[Editor’s Note: The following essay was written by James Padilioni Jr. as part of BHL’s “New Voices” program. James is the North American Vice Chairman of Students for Liberty, and a Ph.D student in American studies at the College of William and Mary focusing on the aesthetics and epistemology of identity construction.]
Libertarianism and racism is a topic that crops up repeatedly. Whether related to discussions of the Civil Rights Act of 1964 or debates over the causes of the Civil War, libertarianism as an American political movement in the 20th century has struggled to articulate a theory regarding questions of race that is conscious of history. Indeed, some libertarians even deny that any such historical contextualization is necessary since libertarianism is a theory about individual rights. A political theory stemming from self-ownership and the protection of individual liberty is incapable of racism, since, as Ayn Rand postulated, “racism is the lowest, most crudely primitive form of collectivism.”
WIth the US inmate population currently the world’s largest, mostly stemming from the failed War on Drugs’ disproportionate assault on African-American communities, I am sensitive to claims of institutionalized racism while equally skeptical, for public choice reasons, of the government’s ability to remedy these problems effectively. Martin Luther King captured this disappointment in his “I Have a Dream Speech,” lamenting:
When the architects of our Republic wrote the magnificent words of the Constitution and the Declaration of Independence, they were signing a promissory note to which every American was to fall heir. This note was a promise that all men…would be guaranteed the unalienable rights of life, liberty and the pursuit of happiness. It is obvious today that America has defaulted on this promissory note insofar as her citizens of color are concerned. Instead of honoring this sacred obligation, America has given the Negro people a bad check, a check which has come back marked ‘insufficient funds.’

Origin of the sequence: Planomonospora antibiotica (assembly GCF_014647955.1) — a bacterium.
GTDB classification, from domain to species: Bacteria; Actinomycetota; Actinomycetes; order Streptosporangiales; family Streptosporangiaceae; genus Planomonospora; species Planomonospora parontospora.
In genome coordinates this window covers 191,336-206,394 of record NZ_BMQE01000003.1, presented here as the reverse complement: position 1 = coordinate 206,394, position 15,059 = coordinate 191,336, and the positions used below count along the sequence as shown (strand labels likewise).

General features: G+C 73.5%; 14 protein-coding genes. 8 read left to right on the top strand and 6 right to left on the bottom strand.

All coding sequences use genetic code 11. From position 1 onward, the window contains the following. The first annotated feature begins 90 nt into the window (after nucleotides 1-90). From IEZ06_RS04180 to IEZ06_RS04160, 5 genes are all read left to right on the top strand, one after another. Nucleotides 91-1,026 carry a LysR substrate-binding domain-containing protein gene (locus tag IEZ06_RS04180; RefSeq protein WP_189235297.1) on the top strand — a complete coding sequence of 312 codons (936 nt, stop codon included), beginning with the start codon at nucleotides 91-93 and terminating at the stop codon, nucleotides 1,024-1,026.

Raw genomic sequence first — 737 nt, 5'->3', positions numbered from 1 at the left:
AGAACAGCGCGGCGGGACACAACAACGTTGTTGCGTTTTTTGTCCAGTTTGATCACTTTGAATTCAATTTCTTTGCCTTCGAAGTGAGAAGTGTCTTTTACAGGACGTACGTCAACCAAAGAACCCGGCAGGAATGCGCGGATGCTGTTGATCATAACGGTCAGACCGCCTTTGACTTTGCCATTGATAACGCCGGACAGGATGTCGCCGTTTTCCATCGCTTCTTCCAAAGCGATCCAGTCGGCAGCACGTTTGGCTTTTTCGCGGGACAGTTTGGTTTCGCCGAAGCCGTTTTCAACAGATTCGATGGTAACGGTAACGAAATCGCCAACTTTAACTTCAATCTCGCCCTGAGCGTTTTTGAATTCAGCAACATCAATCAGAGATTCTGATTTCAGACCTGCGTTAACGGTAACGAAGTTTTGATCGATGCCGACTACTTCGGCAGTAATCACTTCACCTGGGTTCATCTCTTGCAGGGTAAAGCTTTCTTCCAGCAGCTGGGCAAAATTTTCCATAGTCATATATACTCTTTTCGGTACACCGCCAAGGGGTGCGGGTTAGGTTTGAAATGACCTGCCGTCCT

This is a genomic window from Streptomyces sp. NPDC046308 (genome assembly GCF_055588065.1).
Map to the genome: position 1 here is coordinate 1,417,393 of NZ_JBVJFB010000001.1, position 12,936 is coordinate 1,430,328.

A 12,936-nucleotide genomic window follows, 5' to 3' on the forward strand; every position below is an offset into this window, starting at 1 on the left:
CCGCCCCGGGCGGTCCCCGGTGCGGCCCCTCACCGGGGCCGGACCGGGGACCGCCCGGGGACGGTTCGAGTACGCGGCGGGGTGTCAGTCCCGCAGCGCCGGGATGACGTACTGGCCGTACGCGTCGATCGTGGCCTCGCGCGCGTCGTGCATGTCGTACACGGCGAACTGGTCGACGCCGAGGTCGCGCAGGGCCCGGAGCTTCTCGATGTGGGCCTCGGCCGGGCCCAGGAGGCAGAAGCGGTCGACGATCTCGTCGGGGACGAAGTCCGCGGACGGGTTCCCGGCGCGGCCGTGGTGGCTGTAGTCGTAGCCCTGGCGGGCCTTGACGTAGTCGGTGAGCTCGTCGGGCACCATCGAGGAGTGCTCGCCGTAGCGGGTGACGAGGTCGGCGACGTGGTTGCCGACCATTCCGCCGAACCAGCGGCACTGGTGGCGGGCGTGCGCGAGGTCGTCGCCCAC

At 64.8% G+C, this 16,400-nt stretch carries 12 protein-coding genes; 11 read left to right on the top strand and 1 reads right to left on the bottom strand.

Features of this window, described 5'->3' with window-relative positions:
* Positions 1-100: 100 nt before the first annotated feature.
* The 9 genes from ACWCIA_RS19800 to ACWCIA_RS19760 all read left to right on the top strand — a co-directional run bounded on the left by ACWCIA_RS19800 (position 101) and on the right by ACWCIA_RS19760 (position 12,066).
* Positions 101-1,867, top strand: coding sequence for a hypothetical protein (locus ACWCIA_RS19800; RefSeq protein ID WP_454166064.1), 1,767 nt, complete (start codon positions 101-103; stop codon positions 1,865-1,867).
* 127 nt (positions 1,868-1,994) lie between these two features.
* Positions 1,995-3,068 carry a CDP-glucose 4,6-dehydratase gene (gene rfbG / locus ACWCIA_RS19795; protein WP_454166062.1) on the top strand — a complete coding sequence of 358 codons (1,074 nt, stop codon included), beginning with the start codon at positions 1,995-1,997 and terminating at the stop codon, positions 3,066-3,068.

Critical race theory (CRT) examines the intersection of law, race, and power as it unfolded in American history, and as CRT legal scholar Roy L. Brooks wrote, it “focuses on the various ways in which the received tradition in law adversely affects people of color not as individuals but as a group. As a result, notes CRT founder Richard Delgado, “virtually all of Critical Race thought is marked by deep discontent with liberalism….” Libertarians who read CRT might like its skepticism about legislation, but might also think that CRT scholars’ deep skepticism about liberalism means that no productive discussion is possible.
However, Friedrich Hayek’s academic work can be read, too, as a critique of a type of liberalism, or at least a critical view of one branch of Enlightenment epistemology. Epistemology, the study of what’s knowable and how it can be known, forms the focus of Hayek’s intervention to Western philosophy. In his 1974 Nobel Prize acceptance speech “The Pretense of Knowledge,” Hayek warned that
The recognition of the insuperable limits to his knowledge ought indeed to teach the student of society a lesson of humility which should guard him against becoming an accomplice in men’s fatal striving to control society — a striving which makes him not only a tyrant over his fellows, but which may well make him the destroyer of a civilization which no brain has designed but which has grown from the free efforts of millions of individuals.
But more than merely cautioning against the pretense of knowledge, Hayek sketched out a genealogy of the Enlightenment, thus providing us with a family tree for locating its source. In “Individualism: True and False,” Hayek traced the origins of 20th century totalitarianism and central planning to the epistemology of 17th-century French philosopher Rene Descartes. “Cartesian rationalism…always tends to develop into the opposite of individualism, namely, socialism or collectivism.” Distinguishing between Cartesian individualism and the individualism of the Scottish Enlightenment, he clarified that the former was a “product of an exaggerated belief in the powers of individual reason and of a consequent contempt for anything which has not been consciously designed by it or is not fully intelligible to it.” Hayek’s skepticism about this form of rationalism placed him in opposition to every technocrat whose false confidence induces the will to design. For Hayek, the fatal conceit is the Enlightenment’s Achilles’ heel.